I was flipping through the channels on Sunday and stumbled upon a tape of the recent Libertarian Party Convention in Portland, OR. They were showing a speech by Andrew Neil of the BBC. One of the interesting points he’d made, which I’d never considered, dealt with a common conclusion people make in elections with low voter turnout.
In the UK they went through a period of declining voter turnout during elections. It caused many to conclude and report that people aren’t interested in politics or social issues. Simultaneously (and unceremoniously), membership in various social groups and charities was on a rise all around the UK. He went through some numbers, many of which were quite dramatic. The point he was making was that election turnout isn’t a reliable indicator as to how much people care about their country, their fellow man, or how involved people are in their societies. His hypothesis is that people don’t participate in national elections because they don’t feel like they’re incredibly affected by the outcome. They involve themselves in areas that they care strongly about, and where they believe they will really be able to influence change.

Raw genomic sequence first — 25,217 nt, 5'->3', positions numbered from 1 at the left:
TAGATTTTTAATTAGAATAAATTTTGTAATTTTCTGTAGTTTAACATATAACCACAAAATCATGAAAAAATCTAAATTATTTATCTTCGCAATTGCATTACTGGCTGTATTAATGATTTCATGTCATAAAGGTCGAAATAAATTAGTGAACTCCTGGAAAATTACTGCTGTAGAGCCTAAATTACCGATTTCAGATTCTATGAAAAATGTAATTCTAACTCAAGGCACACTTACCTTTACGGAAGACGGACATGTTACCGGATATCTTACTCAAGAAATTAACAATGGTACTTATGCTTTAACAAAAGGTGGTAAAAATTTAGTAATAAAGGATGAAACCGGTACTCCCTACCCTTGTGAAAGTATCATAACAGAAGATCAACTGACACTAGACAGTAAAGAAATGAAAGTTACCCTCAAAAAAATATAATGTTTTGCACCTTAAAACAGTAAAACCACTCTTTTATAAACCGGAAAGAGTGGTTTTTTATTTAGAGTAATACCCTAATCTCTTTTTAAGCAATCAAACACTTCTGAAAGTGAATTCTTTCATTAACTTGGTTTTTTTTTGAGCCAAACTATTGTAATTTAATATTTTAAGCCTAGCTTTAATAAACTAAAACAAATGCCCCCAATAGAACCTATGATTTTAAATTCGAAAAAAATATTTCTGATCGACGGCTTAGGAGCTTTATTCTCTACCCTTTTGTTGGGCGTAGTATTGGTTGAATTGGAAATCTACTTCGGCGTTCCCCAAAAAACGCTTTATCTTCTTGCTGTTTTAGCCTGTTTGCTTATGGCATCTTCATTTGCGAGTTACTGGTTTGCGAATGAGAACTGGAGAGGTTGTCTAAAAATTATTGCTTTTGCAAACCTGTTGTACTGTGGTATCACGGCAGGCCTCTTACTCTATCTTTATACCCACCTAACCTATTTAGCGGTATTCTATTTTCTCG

Speaking at the Libertarian convention, he of course regarded this as a good thing. A population that doesn’t regard the federal government as a provider of everything they need, and a solver of all of the nation’s problems, demonstrates strong libertarian tendencies.